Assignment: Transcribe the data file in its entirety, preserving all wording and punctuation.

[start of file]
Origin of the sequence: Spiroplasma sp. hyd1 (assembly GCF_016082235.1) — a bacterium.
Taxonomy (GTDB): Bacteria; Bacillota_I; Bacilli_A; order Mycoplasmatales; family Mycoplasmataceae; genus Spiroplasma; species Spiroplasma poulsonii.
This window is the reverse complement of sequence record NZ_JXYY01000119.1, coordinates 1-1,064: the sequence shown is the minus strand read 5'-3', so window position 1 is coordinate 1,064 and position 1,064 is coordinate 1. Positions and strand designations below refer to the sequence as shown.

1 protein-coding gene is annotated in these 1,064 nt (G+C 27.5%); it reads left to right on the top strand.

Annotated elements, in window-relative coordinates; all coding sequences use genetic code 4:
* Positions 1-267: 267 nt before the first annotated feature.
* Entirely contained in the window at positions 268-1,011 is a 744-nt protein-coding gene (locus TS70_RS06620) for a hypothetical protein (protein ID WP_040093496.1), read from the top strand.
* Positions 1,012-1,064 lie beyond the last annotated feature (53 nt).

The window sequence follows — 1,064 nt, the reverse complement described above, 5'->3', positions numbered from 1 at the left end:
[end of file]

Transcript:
Origin of the sequence: Spiroplasma sp. hyd1 (assembly GCF_016082235.1) — a bacterium.
Taxonomy (GTDB): Bacteria; Bacillota_I; Bacilli_A; order Mycoplasmatales; family Mycoplasmataceae; genus Spiroplasma; species Spiroplasma poulsonii.
This window is the reverse complement of sequence record NZ_JXYY01000119.1, coordinates 1-1,064: the sequence shown is the minus strand read 5'-3', so window position 1 is coordinate 1,064 and position 1,064 is coordinate 1. Positions and strand designations below refer to the sequence as shown.

1 protein-coding gene is annotated in these 1,064 nt (G+C 27.5%); it reads left to right on the top strand.

Annotated elements, in window-relative coordinates; all coding sequences use genetic code 4:
* Positions 1-267: 267 nt before the first annotated feature.
* Entirely contained in the window at positions 268-1,011 is a 744-nt protein-coding gene (locus TS70_RS06620) for a hypothetical protein (protein ID WP_040093496.1), read from the top strand.
* Positions 1,012-1,064 lie beyond the last annotated feature (53 nt).

The window sequence follows — 1,064 nt, the reverse complement described above, 5'->3', positions numbered from 1 at the left end: